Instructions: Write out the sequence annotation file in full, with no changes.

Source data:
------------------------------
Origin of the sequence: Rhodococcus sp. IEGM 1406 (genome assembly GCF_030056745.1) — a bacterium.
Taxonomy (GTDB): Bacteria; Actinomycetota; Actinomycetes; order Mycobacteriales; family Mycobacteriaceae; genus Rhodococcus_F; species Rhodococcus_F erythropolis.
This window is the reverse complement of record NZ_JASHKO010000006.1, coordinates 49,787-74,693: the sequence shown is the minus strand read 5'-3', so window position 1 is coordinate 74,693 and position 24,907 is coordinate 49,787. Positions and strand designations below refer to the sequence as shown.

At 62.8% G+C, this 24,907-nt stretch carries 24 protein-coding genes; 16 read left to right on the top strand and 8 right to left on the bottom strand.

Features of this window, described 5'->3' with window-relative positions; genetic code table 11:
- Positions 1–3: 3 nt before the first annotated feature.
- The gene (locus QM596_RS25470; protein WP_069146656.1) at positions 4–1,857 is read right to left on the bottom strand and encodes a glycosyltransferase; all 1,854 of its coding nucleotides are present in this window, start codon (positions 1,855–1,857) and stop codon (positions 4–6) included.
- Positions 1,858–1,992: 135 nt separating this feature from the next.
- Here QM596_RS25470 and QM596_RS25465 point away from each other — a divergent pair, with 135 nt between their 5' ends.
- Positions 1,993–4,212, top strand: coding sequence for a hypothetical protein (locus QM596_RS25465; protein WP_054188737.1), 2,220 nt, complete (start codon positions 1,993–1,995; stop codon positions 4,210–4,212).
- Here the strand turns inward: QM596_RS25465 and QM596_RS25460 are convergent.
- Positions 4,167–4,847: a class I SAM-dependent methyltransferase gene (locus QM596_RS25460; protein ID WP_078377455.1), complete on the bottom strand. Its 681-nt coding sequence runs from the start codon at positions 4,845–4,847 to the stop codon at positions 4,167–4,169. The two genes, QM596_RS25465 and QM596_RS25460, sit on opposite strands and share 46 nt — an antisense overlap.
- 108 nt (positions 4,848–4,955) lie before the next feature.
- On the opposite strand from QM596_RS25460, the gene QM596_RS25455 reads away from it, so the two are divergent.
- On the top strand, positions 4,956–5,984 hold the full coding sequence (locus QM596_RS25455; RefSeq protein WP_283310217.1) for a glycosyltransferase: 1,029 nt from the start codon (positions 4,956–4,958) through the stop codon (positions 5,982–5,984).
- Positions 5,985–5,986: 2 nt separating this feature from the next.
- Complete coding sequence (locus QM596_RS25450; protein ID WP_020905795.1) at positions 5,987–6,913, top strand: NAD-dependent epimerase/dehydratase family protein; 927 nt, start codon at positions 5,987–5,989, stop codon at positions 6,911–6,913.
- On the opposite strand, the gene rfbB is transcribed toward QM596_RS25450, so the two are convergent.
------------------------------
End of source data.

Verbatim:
Origin of the sequence: Rhodococcus sp. IEGM 1406 (genome assembly GCF_030056745.1) — a bacterium.
Taxonomy (GTDB): Bacteria; Actinomycetota; Actinomycetes; order Mycobacteriales; family Mycobacteriaceae; genus Rhodococcus_F; species Rhodococcus_F erythropolis.
This window is the reverse complement of record NZ_JASHKO010000006.1, coordinates 49,787-74,693: the sequence shown is the minus strand read 5'-3', so window position 1 is coordinate 74,693 and position 24,907 is coordinate 49,787. Positions and strand designations below refer to the sequence as shown.

At 62.8% G+C, this 24,907-nt stretch carries 24 protein-coding genes; 16 read left to right on the top strand and 8 right to left on the bottom strand.

Features of this window, described 5'->3' with window-relative positions; genetic code table 11:
- Positions 1–3: 3 nt before the first annotated feature.
- The gene (locus QM596_RS25470; protein WP_069146656.1) at positions 4–1,857 is read right to left on the bottom strand and encodes a glycosyltransferase; all 1,854 of its coding nucleotides are present in this window, start codon (positions 1,855–1,857) and stop codon (positions 4–6) included.
- Positions 1,858–1,992: 135 nt separating this feature from the next.
- Here QM596_RS25470 and QM596_RS25465 point away from each other — a divergent pair, with 135 nt between their 5' ends.
- Positions 1,993–4,212, top strand: coding sequence for a hypothetical protein (locus QM596_RS25465; protein WP_054188737.1), 2,220 nt, complete (start codon positions 1,993–1,995; stop codon positions 4,210–4,212).
- Here the strand turns inward: QM596_RS25465 and QM596_RS25460 are convergent.
- Positions 4,167–4,847: a class I SAM-dependent methyltransferase gene (locus QM596_RS25460; protein ID WP_078377455.1), complete on the bottom strand. Its 681-nt coding sequence runs from the start codon at positions 4,845–4,847 to the stop codon at positions 4,167–4,169. The two genes, QM596_RS25465 and QM596_RS25460, sit on opposite strands and share 46 nt — an antisense overlap.
- 108 nt (positions 4,848–4,955) lie before the next feature.
- On the opposite strand from QM596_RS25460, the gene QM596_RS25455 reads away from it, so the two are divergent.
- On the top strand, positions 4,956–5,984 hold the full coding sequence (locus QM596_RS25455; RefSeq protein WP_283310217.1) for a glycosyltransferase: 1,029 nt from the start codon (positions 4,956–4,958) through the stop codon (positions 5,982–5,984).
- Positions 5,985–5,986: 2 nt separating this feature from the next.
- Complete coding sequence (locus QM596_RS25450; protein ID WP_020905795.1) at positions 5,987–6,913, top strand: NAD-dependent epimerase/dehydratase family protein; 927 nt, start codon at positions 5,987–5,989, stop codon at positions 6,911–6,913.
- On the opposite strand, the gene rfbB is transcribed toward QM596_RS25450, so the two are convergent.